Evelyn Waugh on BBC’s “Evil Genius” Podcast

BBC has posted the episode of comedian Russell Kane’s “Evil Genius” podcast series that features a consideration of Evelyn Waugh. The idea is to have a panel decide whether each episode’s subject was more evil or more genius. Previous episodes considered John Lennon and Marie Stopes. The Waugh episode panel consisted of scriptwriter Jolyon Rubinstein and two actresses: Sadie Harrison and Ellie White. The first 5-6 minutes is taken up with determining that none of the panelists had any knowledge or preconceived notion of Waugh, the person or the writer, beyond some familiarity with Brideshead Revisited. Kane never established, however, any discipline over the panel who consistently spoke over each other, making the podcast difficult to follow.

Kane tried to begin what never comes close to resembling a discussion by reading an example of what he considers Waugh’s flawless prose. The sample he selects comes from near the end of Brideshead Revisited (1960 C&H ed., p. 333):

…perhaps all our loves are hints and symbols; vagabond-language inscribed on gate-posts and paving-stones along the weary road that others have tramped before us; perhaps you and I are types and this sadness which sometimes falls between us springs from disappointment in our search, each straining through and beyond the other, snatching a glimpse now and then of the shadow which turns the corner always a pace or two ahead of us.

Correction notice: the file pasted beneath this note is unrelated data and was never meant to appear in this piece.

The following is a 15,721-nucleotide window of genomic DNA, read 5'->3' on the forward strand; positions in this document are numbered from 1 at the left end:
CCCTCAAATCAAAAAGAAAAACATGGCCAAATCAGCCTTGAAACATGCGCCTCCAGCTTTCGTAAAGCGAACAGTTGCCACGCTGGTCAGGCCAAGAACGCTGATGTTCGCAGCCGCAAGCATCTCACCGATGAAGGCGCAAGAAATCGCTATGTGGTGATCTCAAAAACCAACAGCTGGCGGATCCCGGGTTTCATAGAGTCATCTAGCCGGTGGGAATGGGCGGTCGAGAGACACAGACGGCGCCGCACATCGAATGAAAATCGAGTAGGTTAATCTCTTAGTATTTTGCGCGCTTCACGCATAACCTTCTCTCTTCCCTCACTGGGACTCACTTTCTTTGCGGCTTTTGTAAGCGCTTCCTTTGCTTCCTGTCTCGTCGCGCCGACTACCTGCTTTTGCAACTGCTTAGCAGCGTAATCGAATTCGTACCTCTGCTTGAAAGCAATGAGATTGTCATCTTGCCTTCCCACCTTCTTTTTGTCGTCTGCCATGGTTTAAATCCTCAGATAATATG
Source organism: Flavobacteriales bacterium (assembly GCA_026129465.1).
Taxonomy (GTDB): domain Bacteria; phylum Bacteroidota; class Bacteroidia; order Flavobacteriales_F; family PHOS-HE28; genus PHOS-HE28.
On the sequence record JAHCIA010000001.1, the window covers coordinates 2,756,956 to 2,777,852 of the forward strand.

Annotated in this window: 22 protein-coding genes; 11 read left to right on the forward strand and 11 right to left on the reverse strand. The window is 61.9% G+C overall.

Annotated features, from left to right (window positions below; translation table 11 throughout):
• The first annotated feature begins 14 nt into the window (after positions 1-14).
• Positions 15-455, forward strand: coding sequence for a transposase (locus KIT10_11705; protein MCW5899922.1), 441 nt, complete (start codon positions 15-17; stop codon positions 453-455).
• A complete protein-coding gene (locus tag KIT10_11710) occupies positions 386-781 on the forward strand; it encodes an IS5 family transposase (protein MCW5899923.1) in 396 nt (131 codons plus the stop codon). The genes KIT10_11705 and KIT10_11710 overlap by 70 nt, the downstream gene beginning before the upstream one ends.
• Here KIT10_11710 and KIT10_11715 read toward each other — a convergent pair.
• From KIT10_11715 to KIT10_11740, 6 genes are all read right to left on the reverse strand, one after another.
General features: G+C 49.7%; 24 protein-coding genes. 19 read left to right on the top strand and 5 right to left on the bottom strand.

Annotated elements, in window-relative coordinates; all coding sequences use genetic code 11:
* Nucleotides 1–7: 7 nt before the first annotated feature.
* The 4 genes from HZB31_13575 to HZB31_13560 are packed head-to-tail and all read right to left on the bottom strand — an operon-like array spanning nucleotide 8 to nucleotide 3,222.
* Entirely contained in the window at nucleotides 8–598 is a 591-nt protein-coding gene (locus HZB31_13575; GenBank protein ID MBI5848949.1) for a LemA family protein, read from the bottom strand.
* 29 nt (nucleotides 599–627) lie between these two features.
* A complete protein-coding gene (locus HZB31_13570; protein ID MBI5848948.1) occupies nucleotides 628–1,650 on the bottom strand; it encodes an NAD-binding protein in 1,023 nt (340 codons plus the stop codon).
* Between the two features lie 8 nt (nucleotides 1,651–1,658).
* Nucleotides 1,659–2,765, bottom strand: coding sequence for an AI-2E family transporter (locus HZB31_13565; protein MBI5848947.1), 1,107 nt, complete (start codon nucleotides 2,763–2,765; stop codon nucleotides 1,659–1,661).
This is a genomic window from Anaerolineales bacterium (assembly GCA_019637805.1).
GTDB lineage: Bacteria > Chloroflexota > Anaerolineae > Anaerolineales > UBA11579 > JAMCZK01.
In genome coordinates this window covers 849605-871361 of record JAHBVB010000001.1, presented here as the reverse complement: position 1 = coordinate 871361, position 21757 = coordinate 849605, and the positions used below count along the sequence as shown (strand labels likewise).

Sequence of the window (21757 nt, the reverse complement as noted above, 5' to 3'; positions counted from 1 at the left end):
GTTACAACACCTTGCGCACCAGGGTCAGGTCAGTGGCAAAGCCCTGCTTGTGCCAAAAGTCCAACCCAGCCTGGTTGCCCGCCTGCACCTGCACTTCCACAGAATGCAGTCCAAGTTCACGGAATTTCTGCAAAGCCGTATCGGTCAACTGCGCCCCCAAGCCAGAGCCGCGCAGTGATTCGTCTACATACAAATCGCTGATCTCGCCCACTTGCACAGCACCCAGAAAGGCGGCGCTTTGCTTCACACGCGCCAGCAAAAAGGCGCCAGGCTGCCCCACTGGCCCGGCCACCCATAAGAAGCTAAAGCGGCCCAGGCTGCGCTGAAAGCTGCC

Having established Waugh’s writing genius, Kane tries to give a very brief summary of his life and works. Then he launches into the “evil” side of the balance, and the panel become fully engaged: he was snobbish, cruel, a bully, racist and antisemitic, misanthropic–pleasant to read but unpleasant in person. Kane confesses his own snobbishness when, growing up on a council estate, he always wished to belong to the middle class, whereas the middle class Waugh always wished to be part of the upper class. Then, as an example of Waugh’s cruelty, Kane describes his treatment of his son Auberon after he was wounded in the Army. Evelyn not only refused to visit Auberon (although it is not mentioned that he was hospitalized in Cyprus) but, after receiving a letter from Auberon in which he expresses gratitude to his father in contemplation of what was then thought to be his imminent death, Evelyn cut off Auberon’s allowance. Kane never got the panel away from obsessing over this particular bit of seemingly gratuitous child neglect. One of them thought even naming his son “Auberon” was an example of cruelty.

SPOILER ALERT: Those who want to listen to the 27-minute podcast should stop here. When Kane took a poll of the panel, they voted unanimously that Evelyn Waugh was more evil than genius. My own guess is that Kane himself would have voted the other way but was too effective at being devil’s (or evil’s) advocate.

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